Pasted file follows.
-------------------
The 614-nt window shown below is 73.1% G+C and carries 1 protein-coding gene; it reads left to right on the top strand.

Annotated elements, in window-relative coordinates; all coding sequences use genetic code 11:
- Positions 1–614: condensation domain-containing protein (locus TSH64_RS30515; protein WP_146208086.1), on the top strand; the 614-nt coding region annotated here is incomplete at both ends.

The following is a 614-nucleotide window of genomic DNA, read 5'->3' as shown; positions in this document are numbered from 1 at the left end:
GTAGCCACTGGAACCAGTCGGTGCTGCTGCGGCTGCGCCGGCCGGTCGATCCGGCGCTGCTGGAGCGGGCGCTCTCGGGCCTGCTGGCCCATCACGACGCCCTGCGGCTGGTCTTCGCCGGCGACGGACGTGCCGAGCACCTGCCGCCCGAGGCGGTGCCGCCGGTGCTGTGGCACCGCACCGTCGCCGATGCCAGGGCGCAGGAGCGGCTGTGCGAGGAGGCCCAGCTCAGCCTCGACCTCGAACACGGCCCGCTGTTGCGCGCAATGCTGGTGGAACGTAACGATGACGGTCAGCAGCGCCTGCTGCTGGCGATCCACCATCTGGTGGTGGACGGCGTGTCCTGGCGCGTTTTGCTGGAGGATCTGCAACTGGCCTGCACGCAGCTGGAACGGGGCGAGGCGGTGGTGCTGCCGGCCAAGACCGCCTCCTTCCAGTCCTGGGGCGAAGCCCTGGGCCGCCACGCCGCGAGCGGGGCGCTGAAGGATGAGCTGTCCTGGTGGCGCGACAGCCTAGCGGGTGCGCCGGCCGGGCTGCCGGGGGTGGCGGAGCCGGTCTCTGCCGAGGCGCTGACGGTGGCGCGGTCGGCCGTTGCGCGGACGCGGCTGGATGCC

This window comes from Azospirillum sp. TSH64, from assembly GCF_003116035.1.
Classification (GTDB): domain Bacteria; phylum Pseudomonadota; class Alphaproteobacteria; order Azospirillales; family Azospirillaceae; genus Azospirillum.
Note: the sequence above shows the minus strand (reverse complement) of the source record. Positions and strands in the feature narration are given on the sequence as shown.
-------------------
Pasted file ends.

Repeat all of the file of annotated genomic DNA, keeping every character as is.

The 614-nt window shown below is 73.1% G+C and carries 1 protein-coding gene; it reads left to right on the top strand.

Annotated elements, in window-relative coordinates; all coding sequences use genetic code 11:
- Positions 1–614: condensation domain-containing protein (locus TSH64_RS30515; protein WP_146208086.1), on the top strand; the 614-nt coding region annotated here is incomplete at both ends.

The following is a 614-nucleotide window of genomic DNA, read 5'->3' as shown; positions in this document are numbered from 1 at the left end:
GTAGCCACTGGAACCAGTCGGTGCTGCTGCGGCTGCGCCGGCCGGTCGATCCGGCGCTGCTGGAGCGGGCGCTCTCGGGCCTGCTGGCCCATCACGACGCCCTGCGGCTGGTCTTCGCCGGCGACGGACGTGCCGAGCACCTGCCGCCCGAGGCGGTGCCGCCGGTGCTGTGGCACCGCACCGTCGCCGATGCCAGGGCGCAGGAGCGGCTGTGCGAGGAGGCCCAGCTCAGCCTCGACCTCGAACACGGCCCGCTGTTGCGCGCAATGCTGGTGGAACGTAACGATGACGGTCAGCAGCGCCTGCTGCTGGCGATCCACCATCTGGTGGTGGACGGCGTGTCCTGGCGCGTTTTGCTGGAGGATCTGCAACTGGCCTGCACGCAGCTGGAACGGGGCGAGGCGGTGGTGCTGCCGGCCAAGACCGCCTCCTTCCAGTCCTGGGGCGAAGCCCTGGGCCGCCACGCCGCGAGCGGGGCGCTGAAGGATGAGCTGTCCTGGTGGCGCGACAGCCTAGCGGGTGCGCCGGCCGGGCTGCCGGGGGTGGCGGAGCCGGTCTCTGCCGAGGCGCTGACGGTGGCGCGGTCGGCCGTTGCGCGGACGCGGCTGGATGCC

This window comes from Azospirillum sp. TSH64, from assembly GCF_003116035.1.
Classification (GTDB): domain Bacteria; phylum Pseudomonadota; class Alphaproteobacteria; order Azospirillales; family Azospirillaceae; genus Azospirillum.
Note: the sequence above shows the minus strand (reverse complement) of the source record. Positions and strands in the feature narration are given on the sequence as shown.